According to Bank of America’s 2022 Women and Minority Business Owner Spotlight, nearly one-third of women business owners do not believe that women will ever have equal access to capital. To overcome the disparity in access to capital, women need support and resources to navigate the capital landscape and identify potential sources of funding, such as equity, debt, and grant capital.
Banks have a responsibility to provide accessible capital solutions. For example, in 2021, Bank of America launched the Access to Capital Directory for Women Entrepreneurs to help connect women to organizations that provide funding for women-owned businesses. Additionally, the Bank of America Institute for Women’s Entrepreneurship at Cornell provides the opportunity for women to earn a certificate in business from the Ivy League university. The bank has also recently launched a public marketplace to support and showcase women-owned businesses that participate in programs to drive women’s entrepreneurship.
Mentorship can also make a considerable difference in professional growth. Over the years, mentorship has become an essential tool for women to develop their businesses. Whether it’s providing programs and materials, serving as a confidant to a peer or encouraging women to look into new educational resources, mentorship can help lift other women up.
Education will continue to be a key factor as women work toward achieving full equality in business. Whether it’s learning about business tactics or how to apply for grants, women must use every available resource to enhance their knowledge and reach as they begin their business endeavors. Through collaboration with fellow women and business partners, they can enhance efficiency, strengthen financial knowledge, and deploy their creativity that takes their businesses to unseen levels of new success.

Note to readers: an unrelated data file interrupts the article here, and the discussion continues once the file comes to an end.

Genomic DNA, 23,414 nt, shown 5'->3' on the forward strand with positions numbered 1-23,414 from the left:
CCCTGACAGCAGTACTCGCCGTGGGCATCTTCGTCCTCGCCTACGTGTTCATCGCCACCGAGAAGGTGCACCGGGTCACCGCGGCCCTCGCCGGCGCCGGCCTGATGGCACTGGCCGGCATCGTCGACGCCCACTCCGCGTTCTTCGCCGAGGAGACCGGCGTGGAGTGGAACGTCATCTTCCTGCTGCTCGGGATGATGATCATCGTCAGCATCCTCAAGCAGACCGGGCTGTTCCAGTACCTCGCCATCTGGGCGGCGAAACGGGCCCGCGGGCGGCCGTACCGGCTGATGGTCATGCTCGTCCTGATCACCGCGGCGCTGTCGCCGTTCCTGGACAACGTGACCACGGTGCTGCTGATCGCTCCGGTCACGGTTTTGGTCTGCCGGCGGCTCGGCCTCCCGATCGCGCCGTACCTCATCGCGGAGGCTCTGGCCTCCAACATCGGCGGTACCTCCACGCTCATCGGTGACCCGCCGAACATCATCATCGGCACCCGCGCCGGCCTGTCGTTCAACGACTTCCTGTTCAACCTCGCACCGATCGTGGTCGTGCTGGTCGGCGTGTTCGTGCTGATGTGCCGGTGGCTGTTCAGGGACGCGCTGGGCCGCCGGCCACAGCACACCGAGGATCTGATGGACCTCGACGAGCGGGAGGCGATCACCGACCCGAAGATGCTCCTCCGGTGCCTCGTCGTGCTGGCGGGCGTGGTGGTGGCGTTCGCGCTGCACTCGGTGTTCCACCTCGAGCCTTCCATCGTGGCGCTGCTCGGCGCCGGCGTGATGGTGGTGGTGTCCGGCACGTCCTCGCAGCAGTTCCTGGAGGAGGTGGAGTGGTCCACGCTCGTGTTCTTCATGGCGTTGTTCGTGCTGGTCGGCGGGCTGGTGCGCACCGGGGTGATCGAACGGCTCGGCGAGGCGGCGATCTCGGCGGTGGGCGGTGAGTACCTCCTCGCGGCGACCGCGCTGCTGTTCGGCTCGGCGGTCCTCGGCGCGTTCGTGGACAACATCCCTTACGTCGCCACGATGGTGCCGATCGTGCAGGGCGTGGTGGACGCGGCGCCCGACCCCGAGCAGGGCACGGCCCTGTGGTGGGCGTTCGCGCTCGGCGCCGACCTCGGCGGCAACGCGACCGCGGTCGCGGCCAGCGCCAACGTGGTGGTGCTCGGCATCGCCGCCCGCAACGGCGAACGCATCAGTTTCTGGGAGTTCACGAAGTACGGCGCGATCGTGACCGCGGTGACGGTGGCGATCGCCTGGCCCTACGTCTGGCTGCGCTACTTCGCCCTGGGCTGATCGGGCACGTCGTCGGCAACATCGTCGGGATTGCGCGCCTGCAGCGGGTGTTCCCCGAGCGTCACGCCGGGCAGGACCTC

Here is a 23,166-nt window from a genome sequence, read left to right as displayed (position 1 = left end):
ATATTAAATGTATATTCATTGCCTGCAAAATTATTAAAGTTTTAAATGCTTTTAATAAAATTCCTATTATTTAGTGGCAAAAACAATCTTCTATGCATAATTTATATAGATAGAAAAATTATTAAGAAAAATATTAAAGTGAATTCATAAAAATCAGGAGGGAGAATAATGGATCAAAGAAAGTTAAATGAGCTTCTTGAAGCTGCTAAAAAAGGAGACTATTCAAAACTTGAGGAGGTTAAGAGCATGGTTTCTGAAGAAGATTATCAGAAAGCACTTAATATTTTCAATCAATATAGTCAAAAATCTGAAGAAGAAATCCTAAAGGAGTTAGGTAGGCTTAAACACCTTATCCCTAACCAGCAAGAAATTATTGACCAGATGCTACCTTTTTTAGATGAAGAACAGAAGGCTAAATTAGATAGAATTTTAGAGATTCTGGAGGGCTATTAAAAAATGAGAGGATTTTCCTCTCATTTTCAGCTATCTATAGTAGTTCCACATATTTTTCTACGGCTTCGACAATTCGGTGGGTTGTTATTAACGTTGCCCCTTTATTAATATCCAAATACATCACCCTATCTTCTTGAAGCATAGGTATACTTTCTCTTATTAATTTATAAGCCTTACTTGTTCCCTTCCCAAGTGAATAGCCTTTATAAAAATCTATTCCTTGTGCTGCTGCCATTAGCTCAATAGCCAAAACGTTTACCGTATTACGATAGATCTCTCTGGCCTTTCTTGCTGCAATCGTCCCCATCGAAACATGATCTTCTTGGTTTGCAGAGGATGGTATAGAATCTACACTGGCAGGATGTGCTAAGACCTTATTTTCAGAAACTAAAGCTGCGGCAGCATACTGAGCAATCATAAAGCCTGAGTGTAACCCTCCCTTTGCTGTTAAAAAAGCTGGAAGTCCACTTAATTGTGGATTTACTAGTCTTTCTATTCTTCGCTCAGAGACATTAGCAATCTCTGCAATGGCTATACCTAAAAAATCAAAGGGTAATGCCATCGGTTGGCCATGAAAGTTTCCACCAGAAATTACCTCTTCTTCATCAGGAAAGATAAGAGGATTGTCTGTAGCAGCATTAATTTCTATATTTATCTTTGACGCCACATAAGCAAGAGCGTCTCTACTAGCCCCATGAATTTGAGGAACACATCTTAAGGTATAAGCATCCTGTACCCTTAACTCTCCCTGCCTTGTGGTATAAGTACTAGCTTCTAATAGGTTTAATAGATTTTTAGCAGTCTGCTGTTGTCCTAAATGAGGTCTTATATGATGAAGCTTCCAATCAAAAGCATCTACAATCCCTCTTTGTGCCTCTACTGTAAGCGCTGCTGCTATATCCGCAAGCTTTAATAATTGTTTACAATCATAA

Since the passage of The Women’s Business Ownership Act, there has been a significant increase in women-owned businesses. A few years after its passage, the number of women-owned businesses in the U.S. reached 6.4 million in 1992 — this represented one-third of all domestic firms and 40% of all retail and service firms, according to the United States Census. As of 2019, the number of women-owned businesses has doubled to nearly 13 million (representing 42% of all U.S. businesses), and a 2022 study showed that over the past three years, the number of women entrepreneurs grew by 48% year-over-year, which outpaced their male counterparts by 22%.
Despite the progress made over the years, women entrepreneurs still face many challenges in their daily lives. However, they continue to overcome adversity and remain dedicated to their businesses.
Looking to the future, we have a lot to celebrate, but there is still work to be done as we pave the way for a successful generation of future women leaders and entrepreneurs. By providing accessible capital solutions, mentorship, and education, women have the potential to achieve equality in business, leading to economic growth for all.
As we honor and celebrate the entrepreneurs who have made the strides and progress we have seen thus far, we must also continue to look to the future and encourage a more inclusive and supportive business environment for women entrepreneurs, allowing them to continue to make valuable contributions to our economy and society.